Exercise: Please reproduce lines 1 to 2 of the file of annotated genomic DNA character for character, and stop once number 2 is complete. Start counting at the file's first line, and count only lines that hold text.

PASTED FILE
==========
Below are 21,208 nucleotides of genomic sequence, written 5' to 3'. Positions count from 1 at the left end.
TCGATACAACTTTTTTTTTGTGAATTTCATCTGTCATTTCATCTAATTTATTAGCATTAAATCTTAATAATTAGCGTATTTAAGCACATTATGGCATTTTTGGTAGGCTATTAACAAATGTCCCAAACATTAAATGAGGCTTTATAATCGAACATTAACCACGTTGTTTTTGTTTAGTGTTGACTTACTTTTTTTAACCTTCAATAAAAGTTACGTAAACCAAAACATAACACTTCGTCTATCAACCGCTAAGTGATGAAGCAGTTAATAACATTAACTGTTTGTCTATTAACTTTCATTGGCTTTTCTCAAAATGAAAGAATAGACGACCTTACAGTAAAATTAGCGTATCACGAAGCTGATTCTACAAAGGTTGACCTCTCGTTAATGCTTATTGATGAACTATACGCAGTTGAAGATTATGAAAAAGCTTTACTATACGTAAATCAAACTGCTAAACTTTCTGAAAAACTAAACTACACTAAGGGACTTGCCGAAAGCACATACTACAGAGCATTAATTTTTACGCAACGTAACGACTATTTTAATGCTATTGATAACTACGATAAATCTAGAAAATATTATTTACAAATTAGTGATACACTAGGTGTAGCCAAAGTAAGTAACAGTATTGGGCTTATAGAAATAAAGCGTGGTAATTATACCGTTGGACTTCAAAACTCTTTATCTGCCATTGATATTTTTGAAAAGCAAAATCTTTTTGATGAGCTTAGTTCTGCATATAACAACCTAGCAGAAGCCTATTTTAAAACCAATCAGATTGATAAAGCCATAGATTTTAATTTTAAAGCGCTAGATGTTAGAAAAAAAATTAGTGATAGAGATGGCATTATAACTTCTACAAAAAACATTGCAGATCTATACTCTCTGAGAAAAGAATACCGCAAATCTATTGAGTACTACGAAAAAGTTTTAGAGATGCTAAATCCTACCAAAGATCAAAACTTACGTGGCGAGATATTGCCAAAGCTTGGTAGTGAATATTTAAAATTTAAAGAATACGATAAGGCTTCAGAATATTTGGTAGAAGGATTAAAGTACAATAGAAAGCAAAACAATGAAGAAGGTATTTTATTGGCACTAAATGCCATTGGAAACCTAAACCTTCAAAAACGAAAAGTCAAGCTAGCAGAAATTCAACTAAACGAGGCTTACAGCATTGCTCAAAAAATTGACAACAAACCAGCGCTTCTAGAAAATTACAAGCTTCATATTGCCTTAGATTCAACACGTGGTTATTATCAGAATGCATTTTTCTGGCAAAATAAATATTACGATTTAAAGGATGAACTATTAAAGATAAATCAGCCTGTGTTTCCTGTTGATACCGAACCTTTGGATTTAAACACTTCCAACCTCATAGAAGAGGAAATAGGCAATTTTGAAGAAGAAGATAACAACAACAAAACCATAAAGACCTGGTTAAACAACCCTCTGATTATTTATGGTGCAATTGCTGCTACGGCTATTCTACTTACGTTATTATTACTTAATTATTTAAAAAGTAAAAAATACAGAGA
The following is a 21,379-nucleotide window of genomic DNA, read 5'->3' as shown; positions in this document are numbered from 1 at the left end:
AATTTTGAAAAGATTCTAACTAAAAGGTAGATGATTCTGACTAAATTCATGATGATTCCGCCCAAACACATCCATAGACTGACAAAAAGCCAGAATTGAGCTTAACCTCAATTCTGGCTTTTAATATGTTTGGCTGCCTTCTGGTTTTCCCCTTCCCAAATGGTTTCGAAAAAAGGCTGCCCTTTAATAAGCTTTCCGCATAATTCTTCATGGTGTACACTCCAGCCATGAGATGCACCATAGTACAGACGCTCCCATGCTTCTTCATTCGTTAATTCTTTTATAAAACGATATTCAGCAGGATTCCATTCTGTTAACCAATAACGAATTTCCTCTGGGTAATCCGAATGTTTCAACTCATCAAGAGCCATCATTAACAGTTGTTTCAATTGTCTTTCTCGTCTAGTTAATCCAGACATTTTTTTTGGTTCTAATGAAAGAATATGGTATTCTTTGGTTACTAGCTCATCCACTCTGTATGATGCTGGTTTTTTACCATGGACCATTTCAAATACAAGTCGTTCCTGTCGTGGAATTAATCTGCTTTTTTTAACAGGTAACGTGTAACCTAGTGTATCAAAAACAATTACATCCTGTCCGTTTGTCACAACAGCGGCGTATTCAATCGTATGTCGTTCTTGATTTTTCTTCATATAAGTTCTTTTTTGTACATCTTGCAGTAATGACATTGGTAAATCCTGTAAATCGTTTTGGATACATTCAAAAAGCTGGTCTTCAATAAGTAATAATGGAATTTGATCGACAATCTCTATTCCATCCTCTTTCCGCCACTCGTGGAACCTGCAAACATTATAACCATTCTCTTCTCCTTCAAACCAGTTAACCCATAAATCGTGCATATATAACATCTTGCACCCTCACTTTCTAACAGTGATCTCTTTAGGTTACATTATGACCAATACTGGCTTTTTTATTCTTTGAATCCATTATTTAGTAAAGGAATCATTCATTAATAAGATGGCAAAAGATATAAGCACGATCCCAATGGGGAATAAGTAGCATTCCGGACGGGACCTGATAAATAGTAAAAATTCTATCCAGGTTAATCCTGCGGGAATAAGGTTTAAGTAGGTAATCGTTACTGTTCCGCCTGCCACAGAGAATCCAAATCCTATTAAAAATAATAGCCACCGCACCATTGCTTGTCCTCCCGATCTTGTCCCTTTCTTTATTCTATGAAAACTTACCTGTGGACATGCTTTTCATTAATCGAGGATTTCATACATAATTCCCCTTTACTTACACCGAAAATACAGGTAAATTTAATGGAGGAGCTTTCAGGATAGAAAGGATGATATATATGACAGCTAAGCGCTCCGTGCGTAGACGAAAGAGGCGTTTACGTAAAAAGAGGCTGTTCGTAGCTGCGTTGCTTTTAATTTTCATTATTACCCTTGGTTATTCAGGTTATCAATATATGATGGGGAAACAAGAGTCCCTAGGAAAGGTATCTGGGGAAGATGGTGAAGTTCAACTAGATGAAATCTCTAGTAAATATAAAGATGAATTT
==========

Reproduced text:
Below are 21,208 nucleotides of genomic sequence, written 5' to 3'. Positions count from 1 at the left end.
TCGATACAACTTTTTTTTTGTGAATTTCATCTGTCATTTCATCTAATTTATTAGCATTAAATCTTAATAATTAGCGTATTTAAGCACATTATGGCATTTTTGGTAGGCTATTAACAAATGTCCCAAACATTAAATGAGGCTTTATAATCGAACATTAACCACGTTGTTTTTGTTTAGTGTTGACTTACTTTTTTTAACCTTCAATAAAAGTTACGTAAACCAAAACATAACACTTCGTCTATCAACCGCTAAGTGATGAAGCAGTTAATAACATTAACTGTTTGTCTATTAACTTTCATTGGCTTTTCTCAAAATGAAAGAATAGACGACCTTACAGTAAAATTAGCGTATCACGAAGCTGATTCTACAAAGGTTGACCTCTCGTTAATGCTTATTGATGAACTATACGCAGTTGAAGATTATGAAAAAGCTTTACTATACGTAAATCAAACTGCTAAACTTTCTGAAAAACTAAACTACACTAAGGGACTTGCCGAAAGCACATACTACAGAGCATTAATTTTTACGCAACGTAACGACTATTTTAATGCTATTGATAACTACGATAAATCTAGAAAATATTATTTACAAATTAGTGATACACTAGGTGTAGCCAAAGTAAGTAACAGTATTGGGCTTATAGAAATAAAGCGTGGTAATTATACCGTTGGACTTCAAAACTCTTTATCTGCCATTGATATTTTTGAAAAGCAAAATCTTTTTGATGAGCTTAGTTCTGCATATAACAACCTAGCAGAAGCCTATTTTAAAACCAATCAGATTGATAAAGCCATAGATTTTAATTTTAAAGCGCTAGATGTTAGAAAAAAAATTAGTGATAGAGATGGCATTATAACTTCTACAAAAAACATTGCAGATCTATACTCTCTGAGAAAAGAATACCGCAAATCTATTGAGTACTACGAAAAAGTTTTAGAGATGCTAAATCCTACCAAAGATCAAAACTTACGTGGCGAGATATTGCCAAAGCTTGGTAGTGAATATTTAAAATTTAAAGAATACGATAAGGCTTCAGAATATTTGGTAGAAGGATTAAAGTACAATAGAAAGCAAAACAATGAAGAAGGTATTTTATTGGCACTAAATGCCATTGGAAACCTAAACCTTCAAAAACGAAAAGTCAAGCTAGCAGAAATTCAACTAAACGAGGCTTACAGCATTGCTCAAAAAATTGACAACAAACCAGCGCTTCTAGAAAATTACAAGCTTCATATTGCCTTAGATTCAACACGTGGTTATTATCAGAATGCATTTTTCTGGCAAAATAAATATTACGATTTAAAGGATGAACTATTAAAGATAAATCAGCCTGTGTTTCCTGTTGATACCGAACCTTTGGATTTAAACACTTCCAACCTCATAGAAGAGGAAATAGGCAATTTTGAAGAAGAAGATAACAACAACAAAACCATAAAGACCTGGTTAAACAACCCTCTGATTATTTATGGTGCAATTGCTGCTACGGCTATTCTACTTACGTTATTATTACTTAATTATTTAAAAAGTAAAAAATACAGAGA